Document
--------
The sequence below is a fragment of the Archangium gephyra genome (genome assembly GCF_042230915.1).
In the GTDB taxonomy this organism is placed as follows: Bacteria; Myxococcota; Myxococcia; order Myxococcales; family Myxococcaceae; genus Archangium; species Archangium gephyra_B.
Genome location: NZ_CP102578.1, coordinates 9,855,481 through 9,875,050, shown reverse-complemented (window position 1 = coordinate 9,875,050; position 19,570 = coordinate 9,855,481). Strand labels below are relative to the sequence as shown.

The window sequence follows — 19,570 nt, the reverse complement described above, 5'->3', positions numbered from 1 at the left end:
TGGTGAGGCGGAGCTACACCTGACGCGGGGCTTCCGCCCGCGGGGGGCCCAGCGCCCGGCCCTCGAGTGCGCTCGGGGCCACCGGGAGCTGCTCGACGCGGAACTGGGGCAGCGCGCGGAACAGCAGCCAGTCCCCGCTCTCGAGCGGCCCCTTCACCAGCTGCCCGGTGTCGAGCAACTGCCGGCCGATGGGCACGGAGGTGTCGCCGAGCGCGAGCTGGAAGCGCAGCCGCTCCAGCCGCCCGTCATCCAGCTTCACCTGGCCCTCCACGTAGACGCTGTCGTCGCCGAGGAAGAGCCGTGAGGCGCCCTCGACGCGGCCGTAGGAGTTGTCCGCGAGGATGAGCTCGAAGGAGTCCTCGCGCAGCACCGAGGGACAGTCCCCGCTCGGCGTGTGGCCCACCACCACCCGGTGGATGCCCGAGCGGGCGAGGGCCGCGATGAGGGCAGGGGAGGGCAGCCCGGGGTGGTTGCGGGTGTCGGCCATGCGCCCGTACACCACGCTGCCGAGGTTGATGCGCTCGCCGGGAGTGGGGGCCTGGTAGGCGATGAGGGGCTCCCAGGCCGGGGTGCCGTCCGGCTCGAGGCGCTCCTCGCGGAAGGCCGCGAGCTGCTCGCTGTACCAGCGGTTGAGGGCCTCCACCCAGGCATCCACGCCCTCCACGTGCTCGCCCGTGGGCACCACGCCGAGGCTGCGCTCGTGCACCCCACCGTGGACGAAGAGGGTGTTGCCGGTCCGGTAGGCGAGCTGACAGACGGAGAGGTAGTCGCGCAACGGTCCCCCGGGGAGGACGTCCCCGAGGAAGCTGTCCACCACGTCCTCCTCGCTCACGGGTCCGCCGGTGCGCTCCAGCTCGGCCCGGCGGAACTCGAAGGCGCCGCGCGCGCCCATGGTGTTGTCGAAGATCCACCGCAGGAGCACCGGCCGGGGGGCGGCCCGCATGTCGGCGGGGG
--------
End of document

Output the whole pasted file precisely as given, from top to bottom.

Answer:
The sequence below is a fragment of the Archangium gephyra genome (genome assembly GCF_042230915.1).
In the GTDB taxonomy this organism is placed as follows: Bacteria; Myxococcota; Myxococcia; order Myxococcales; family Myxococcaceae; genus Archangium; species Archangium gephyra_B.
Genome location: NZ_CP102578.1, coordinates 9,855,481 through 9,875,050, shown reverse-complemented (window position 1 = coordinate 9,875,050; position 19,570 = coordinate 9,855,481). Strand labels below are relative to the sequence as shown.

The window sequence follows — 19,570 nt, the reverse complement described above, 5'->3', positions numbered from 1 at the left end:
TGGTGAGGCGGAGCTACACCTGACGCGGGGCTTCCGCCCGCGGGGGGCCCAGCGCCCGGCCCTCGAGTGCGCTCGGGGCCACCGGGAGCTGCTCGACGCGGAACTGGGGCAGCGCGCGGAACAGCAGCCAGTCCCCGCTCTCGAGCGGCCCCTTCACCAGCTGCCCGGTGTCGAGCAACTGCCGGCCGATGGGCACGGAGGTGTCGCCGAGCGCGAGCTGGAAGCGCAGCCGCTCCAGCCGCCCGTCATCCAGCTTCACCTGGCCCTCCACGTAGACGCTGTCGTCGCCGAGGAAGAGCCGTGAGGCGCCCTCGACGCGGCCGTAGGAGTTGTCCGCGAGGATGAGCTCGAAGGAGTCCTCGCGCAGCACCGAGGGACAGTCCCCGCTCGGCGTGTGGCCCACCACCACCCGGTGGATGCCCGAGCGGGCGAGGGCCGCGATGAGGGCAGGGGAGGGCAGCCCGGGGTGGTTGCGGGTGTCGGCCATGCGCCCGTACACCACGCTGCCGAGGTTGATGCGCTCGCCGGGAGTGGGGGCCTGGTAGGCGATGAGGGGCTCCCAGGCCGGGGTGCCGTCCGGCTCGAGGCGCTCCTCGCGGAAGGCCGCGAGCTGCTCGCTGTACCAGCGGTTGAGGGCCTCCACCCAGGCATCCACGCCCTCCACGTGCTCGCCCGTGGGCACCACGCCGAGGCTGCGCTCGTGCACCCCACCGTGGACGAAGAGGGTGTTGCCGGTCCGGTAGGCGAGCTGACAGACGGAGAGGTAGTCGCGCAACGGTCCCCCGGGGAGGACGTCCCCGAGGAAGCTGTCCACCACGTCCTCCTCGCTCACGGGTCCGCCGGTGCGCTCCAGCTCGGCCCGGCGGAACTCGAAGGCGCCGCGCGCGCCCATGGTGTTGTCGAAGATCCACCGCAGGAGCACCGGCCGGGGGGCGGCCCGCATGTCGGCGGGGG